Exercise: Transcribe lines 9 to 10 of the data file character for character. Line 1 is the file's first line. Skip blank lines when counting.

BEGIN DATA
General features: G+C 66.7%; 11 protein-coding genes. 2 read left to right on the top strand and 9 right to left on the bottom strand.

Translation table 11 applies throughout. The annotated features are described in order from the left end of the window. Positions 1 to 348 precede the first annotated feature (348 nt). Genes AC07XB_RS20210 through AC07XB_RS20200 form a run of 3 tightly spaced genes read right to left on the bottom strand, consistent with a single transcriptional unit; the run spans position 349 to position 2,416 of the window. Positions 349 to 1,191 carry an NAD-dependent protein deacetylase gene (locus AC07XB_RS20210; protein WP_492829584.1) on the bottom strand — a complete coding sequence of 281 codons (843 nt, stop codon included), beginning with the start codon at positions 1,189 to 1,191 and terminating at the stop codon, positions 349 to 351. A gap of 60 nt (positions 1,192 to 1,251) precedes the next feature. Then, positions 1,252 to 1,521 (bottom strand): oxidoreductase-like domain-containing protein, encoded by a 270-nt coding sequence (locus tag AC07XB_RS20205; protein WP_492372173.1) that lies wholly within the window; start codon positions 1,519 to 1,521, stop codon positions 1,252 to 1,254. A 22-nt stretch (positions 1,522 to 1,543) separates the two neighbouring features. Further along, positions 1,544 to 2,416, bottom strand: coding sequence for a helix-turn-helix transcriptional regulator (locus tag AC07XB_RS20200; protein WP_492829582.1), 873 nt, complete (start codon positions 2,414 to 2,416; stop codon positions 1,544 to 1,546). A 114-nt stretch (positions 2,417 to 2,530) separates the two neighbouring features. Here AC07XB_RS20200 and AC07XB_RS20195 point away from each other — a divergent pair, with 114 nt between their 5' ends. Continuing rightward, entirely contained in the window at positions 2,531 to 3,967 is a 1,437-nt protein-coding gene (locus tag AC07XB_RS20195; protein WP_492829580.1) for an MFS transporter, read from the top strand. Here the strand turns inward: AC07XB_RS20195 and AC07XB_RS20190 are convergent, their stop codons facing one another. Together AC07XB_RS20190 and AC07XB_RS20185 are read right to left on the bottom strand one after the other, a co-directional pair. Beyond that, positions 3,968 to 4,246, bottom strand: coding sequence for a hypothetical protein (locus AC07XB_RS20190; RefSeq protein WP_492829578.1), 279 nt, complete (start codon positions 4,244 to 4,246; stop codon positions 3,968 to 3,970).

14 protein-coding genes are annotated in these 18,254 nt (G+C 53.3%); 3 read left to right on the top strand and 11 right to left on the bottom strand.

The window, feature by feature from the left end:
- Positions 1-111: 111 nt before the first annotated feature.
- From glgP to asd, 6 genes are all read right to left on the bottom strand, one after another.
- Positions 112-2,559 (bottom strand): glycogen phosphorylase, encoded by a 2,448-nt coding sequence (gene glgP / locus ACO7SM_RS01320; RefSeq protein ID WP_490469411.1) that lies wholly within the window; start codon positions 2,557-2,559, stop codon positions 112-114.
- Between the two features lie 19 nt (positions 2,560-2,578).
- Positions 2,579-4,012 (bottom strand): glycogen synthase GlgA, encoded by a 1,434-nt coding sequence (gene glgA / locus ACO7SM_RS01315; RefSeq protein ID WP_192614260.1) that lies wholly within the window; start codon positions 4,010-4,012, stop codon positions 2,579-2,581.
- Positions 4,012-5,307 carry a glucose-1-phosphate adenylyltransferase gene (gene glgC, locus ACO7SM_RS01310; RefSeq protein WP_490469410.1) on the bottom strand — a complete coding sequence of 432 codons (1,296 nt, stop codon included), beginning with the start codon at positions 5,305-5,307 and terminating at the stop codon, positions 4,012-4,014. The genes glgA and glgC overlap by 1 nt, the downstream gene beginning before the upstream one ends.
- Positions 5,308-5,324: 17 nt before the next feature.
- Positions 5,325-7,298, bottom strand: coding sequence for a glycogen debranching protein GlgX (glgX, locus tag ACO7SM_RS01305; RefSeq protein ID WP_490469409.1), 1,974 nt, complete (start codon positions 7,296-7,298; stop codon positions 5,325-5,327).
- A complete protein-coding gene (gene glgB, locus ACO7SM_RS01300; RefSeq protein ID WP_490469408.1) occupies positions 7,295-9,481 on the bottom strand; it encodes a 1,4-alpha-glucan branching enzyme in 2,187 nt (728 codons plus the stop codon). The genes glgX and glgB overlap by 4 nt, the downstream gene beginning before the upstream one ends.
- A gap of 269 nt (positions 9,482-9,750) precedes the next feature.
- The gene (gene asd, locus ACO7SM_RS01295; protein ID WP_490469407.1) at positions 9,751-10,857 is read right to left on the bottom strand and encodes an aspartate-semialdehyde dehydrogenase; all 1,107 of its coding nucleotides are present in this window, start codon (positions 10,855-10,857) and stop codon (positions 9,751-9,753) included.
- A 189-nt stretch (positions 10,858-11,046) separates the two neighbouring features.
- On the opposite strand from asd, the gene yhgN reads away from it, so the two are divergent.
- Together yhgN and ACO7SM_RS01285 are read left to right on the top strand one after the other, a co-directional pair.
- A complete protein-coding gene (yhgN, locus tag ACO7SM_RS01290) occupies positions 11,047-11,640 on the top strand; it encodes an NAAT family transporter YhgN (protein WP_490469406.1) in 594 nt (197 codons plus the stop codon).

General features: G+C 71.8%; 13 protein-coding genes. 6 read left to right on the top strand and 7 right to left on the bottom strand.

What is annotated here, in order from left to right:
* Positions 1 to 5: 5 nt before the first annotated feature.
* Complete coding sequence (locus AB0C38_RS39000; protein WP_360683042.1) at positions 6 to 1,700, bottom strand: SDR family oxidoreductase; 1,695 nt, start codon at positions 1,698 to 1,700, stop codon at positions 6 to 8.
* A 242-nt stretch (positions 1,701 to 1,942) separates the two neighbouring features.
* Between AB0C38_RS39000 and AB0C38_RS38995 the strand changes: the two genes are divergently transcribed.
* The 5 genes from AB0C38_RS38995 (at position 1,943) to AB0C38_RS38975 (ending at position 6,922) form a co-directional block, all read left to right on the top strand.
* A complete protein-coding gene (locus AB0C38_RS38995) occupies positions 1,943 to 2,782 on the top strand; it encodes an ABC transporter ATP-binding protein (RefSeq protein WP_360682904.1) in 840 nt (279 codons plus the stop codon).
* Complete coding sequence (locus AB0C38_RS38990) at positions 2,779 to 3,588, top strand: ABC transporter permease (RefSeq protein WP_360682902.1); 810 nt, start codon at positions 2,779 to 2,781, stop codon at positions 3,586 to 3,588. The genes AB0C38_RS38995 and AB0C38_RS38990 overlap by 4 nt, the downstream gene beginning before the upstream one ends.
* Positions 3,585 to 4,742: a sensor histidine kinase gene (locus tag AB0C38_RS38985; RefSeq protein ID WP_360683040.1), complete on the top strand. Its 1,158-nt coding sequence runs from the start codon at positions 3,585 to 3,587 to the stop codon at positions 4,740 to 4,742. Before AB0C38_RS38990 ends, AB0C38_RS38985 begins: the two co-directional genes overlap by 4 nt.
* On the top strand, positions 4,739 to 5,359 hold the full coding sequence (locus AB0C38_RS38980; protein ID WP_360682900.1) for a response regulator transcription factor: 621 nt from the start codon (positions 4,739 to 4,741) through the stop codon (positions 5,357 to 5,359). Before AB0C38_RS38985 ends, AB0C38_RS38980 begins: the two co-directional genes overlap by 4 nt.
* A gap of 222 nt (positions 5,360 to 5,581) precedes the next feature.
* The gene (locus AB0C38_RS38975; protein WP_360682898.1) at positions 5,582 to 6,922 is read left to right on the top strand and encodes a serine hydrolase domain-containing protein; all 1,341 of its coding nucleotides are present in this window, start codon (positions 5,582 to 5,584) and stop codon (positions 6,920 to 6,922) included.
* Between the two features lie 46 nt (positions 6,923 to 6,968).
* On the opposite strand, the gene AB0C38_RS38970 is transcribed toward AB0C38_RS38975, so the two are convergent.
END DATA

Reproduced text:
- Positions 2,579-4,012 (bottom strand): glycogen synthase GlgA, encoded by a 1,434-nt coding sequence (gene glgA / locus ACO7SM_RS01315; RefSeq protein ID WP_192614260.1) that lies wholly within the window; start codon positions 4,010-4,012, stop codon positions 2,579-2,581.
- Positions 4,012-5,307 carry a glucose-1-phosphate adenylyltransferase gene (gene glgC, locus ACO7SM_RS01310; RefSeq protein WP_490469410.1) on the bottom strand — a complete coding sequence of 432 codons (1,296 nt, stop codon included), beginning with the start codon at positions 5,305-5,307 and terminating at the stop codon, positions 4,012-4,014. The genes glgA and glgC overlap by 1 nt, the downstream gene beginning before the upstream one ends.